M. L. Stainer lives in the beautiful Hudson Valley area of New York State with her husband, Frank. Born in London, she holds degrees from Queens College, New Paltz and Fordham. A retired high school English teacher with many young adult novels to her credit, she writes under the pseudonym M. L. Stainer to honor her father.
by M. L. Stainer
by M. L. Stainer
Published Jun 23, 2015
Genre: FICTION / Action & Adventure
Thirteen-year-old Reis Courtney, from Surrey, is apprenticed to one Dougham Gaunse, also known as Joachim Gans, famed metallurgist of Queen Elizabeth I and the first recorded Jew in the New World. Joachim and others travel to the Virginia lands in 1585, to search for gold, silver and most valuable of all, copper, to fashion the armaments for England’s war against Spain. This special expedition, under the leadership of Ralph Lane and supported by Sir Walter Raleigh, is fraught with danger, from the native Indians who lurk in the woodlands to the hatred which the German miners harbor as they work alongside Joachim. Reis finds his master taciturn and mysterious. He chants in Hebrew and antagonizes all except Thomas Hariot and Ralph Lane. Trouble occurs when the great Indian Chief, Pemisapan, formerly known as Wingina, turns against them. What happens when Pemisapan captures them, holding them hostage and threatening their lives? What “magic” can Joachim perform to save them all? Faced with the choice of giving in to Pemisapan, or sacrificing his apprentice, Joachim must make one of the hardest decisions of his life. Upon him rests the fate of the entire 1585 expedition and the life of one small boy. A prequel to the Lyon Saga series about the 1587 Lost Colony of Roanoke Island.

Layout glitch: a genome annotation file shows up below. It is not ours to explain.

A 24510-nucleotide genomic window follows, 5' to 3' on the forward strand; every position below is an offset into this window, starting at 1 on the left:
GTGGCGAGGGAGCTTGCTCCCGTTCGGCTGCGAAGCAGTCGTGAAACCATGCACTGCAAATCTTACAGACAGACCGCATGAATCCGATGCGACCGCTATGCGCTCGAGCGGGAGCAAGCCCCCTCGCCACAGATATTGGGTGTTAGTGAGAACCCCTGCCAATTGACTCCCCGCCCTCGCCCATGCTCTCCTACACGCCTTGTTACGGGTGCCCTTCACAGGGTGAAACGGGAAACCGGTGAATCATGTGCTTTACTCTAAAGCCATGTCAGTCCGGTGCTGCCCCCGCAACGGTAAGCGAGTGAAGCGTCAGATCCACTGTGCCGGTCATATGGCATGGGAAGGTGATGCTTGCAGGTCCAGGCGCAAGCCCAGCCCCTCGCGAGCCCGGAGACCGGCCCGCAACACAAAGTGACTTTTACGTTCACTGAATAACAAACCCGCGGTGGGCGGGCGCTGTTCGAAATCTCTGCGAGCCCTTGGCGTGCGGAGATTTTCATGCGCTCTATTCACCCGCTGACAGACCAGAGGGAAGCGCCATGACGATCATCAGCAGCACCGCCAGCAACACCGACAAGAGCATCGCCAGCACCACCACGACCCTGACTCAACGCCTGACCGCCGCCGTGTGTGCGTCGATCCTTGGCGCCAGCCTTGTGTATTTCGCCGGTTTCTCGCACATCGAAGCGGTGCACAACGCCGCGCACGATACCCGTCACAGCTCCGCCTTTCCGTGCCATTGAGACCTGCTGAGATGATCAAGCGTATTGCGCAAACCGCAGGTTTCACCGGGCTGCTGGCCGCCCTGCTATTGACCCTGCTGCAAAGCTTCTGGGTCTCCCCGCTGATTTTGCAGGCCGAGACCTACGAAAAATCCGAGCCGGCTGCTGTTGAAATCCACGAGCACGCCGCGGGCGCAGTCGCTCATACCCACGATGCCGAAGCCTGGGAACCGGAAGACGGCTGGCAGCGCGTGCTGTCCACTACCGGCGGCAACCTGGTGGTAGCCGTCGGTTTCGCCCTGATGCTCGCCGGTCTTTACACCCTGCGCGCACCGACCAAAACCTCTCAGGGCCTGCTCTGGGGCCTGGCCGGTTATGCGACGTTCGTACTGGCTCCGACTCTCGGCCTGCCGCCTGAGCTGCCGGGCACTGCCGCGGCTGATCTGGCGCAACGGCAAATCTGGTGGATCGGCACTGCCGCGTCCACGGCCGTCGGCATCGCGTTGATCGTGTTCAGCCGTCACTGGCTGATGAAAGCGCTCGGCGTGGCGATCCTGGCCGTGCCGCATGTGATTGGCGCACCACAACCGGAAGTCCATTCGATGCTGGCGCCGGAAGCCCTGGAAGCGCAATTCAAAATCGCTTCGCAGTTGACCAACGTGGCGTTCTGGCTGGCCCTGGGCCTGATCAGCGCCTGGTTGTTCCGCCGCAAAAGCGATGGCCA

Jeremie turned his head to glance into the dark woods on the right, as if fully expecting to see a painted figure step from the thickets. He shuddered. Reis smiled. Jeremie was afraid of his own shadow. He listened to every story about the fierce tribes and how they cut Englishmen up into little pieces, skewering them before they were roasted over slow-burning fires. He listened to the stories about Dougham Gaunse, too, from a strange place called Bohemia who was, worst of all, a pagan and a disbeliever in Jesus Christ. “They say he drinks the blood of Christian babes,” Jeremie whispered. “Not true,” Reis snapped back. “Where do you get such ideas?” “Me master told me and his friend, too. They say Master Gaunse is a Jew.” He spat the word, then quickly made the sign of the cross. Reis said nothing, not wanting the conversation to continue. But Jeremie persisted. “I’ve never met a real Jew before. Is it true he killed Christ?’ Reis turned suddenly upon the younger boy, his fists clenched. “If you mention this bloody nonsense to anyone, I’ll thrash you myself!”